Actors are frequently ridiculed when they turn to music, if for no other reason than it seems like a vanity project. In the case of Don Johnson, who cut a slick record designed for the charts at the peak of his fame in 1986, that may have been true, but it's hard to accuse Jeff Bridges of the same thing. For one thing, while he's always been a popular and acclaimed actor, he never reached a blazing moment in the sun, like Johnson did with Miami Vice -- a good thing, by the way. Also, Bridges released his first album, 2000's Be Here Soon, on an independent label called Ramp, and he worked with musicians, such as the underrated Michael McDonald, who could hardly be called trendy in 2000. All of these are reasons why it's not only hard to mock Bridges' foray into music, it's hard to dislike it too, providing that you already have a weakness for folk-rock, winding narrative songs, laid-back roots music, and soul-inflected pop. Musically, much of Be Here Soon comes off as a cross between Bob Dylan and Michael McDonald, yet Bridges winds up carving out a somewhat distinctive identity through his twisting lyrics and earnest singing. His voice can be a little thin on occasion, but it's always endearing, and there's a warm, welcoming vibe to the record -- the kind of music you'd expect a smarter, talented version of the Dude from The Big Lebowski to make. If that sounds glib, it's not meant to be, since that's the very pleasure of Be Here Soon -- it's natural, unaffected, and a little silly at times, but ultimately it charms through its strengths and weakness. You get to love the awkward moments along with the things that work, since they're what makes Be Here Soon a human record.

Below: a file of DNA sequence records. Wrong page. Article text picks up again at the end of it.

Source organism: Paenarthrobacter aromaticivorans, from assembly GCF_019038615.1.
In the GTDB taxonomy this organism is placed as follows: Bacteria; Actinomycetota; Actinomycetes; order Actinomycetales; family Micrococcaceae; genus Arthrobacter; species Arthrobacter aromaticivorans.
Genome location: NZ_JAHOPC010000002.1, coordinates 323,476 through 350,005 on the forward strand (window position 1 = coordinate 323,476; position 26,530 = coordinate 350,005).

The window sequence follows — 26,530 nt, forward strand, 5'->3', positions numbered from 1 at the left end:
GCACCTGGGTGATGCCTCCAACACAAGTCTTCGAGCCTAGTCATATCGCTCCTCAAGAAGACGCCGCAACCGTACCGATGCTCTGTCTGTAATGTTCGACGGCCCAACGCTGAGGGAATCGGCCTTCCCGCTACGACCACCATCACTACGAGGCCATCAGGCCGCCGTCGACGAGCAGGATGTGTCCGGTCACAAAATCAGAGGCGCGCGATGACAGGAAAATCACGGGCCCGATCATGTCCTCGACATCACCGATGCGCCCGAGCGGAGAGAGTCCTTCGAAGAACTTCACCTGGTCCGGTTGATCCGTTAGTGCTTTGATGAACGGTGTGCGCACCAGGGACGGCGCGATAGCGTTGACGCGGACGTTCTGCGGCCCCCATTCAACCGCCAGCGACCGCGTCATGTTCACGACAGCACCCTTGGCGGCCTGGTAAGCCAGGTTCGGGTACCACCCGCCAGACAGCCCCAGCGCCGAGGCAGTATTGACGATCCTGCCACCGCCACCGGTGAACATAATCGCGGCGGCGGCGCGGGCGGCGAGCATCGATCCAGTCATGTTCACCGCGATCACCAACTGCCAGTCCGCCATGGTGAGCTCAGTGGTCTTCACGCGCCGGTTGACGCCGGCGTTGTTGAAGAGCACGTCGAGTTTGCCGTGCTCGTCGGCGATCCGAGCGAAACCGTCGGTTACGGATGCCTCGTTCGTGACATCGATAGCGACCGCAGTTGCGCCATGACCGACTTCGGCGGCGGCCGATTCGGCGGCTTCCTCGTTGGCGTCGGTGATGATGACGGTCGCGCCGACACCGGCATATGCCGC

AllMusic Review by Stephen Thomas Erlewine
feat: Bryan Ferry